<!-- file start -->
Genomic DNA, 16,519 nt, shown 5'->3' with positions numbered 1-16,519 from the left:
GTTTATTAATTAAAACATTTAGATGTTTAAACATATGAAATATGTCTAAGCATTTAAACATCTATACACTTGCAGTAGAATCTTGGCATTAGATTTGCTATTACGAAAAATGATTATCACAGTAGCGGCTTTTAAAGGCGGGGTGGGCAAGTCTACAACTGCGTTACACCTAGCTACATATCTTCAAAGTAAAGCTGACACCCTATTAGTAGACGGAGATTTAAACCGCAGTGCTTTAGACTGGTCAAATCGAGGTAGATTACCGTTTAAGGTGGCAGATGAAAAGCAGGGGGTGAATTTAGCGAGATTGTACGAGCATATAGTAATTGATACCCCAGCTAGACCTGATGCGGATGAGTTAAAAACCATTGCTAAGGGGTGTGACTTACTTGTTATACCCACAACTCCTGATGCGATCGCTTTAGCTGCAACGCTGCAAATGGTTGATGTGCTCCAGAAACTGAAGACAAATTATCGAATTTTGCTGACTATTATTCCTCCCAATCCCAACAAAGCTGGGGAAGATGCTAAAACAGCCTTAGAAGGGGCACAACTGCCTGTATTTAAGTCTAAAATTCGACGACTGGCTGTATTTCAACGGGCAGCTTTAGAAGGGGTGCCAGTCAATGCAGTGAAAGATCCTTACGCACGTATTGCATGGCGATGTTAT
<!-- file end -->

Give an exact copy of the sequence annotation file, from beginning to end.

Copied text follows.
Genomic DNA, 16,519 nt, shown 5'->3' with positions numbered 1-16,519 from the left:
GTTTATTAATTAAAACATTTAGATGTTTAAACATATGAAATATGTCTAAGCATTTAAACATCTATACACTTGCAGTAGAATCTTGGCATTAGATTTGCTATTACGAAAAATGATTATCACAGTAGCGGCTTTTAAAGGCGGGGTGGGCAAGTCTACAACTGCGTTACACCTAGCTACATATCTTCAAAGTAAAGCTGACACCCTATTAGTAGACGGAGATTTAAACCGCAGTGCTTTAGACTGGTCAAATCGAGGTAGATTACCGTTTAAGGTGGCAGATGAAAAGCAGGGGGTGAATTTAGCGAGATTGTACGAGCATATAGTAATTGATACCCCAGCTAGACCTGATGCGGATGAGTTAAAAACCATTGCTAAGGGGTGTGACTTACTTGTTATACCCACAACTCCTGATGCGATCGCTTTAGCTGCAACGCTGCAAATGGTTGATGTGCTCCAGAAACTGAAGACAAATTATCGAATTTTGCTGACTATTATTCCTCCCAATCCCAACAAAGCTGGGGAAGATGCTAAAACAGCCTTAGAAGGGGCACAACTGCCTGTATTTAAGTCTAAAATTCGACGACTGGCTGTATTTCAACGGGCAGCTTTAGAAGGGGTGCCAGTCAATGCAGTGAAAGATCCTTACGCACGTATTGCATGGCGATGTTAT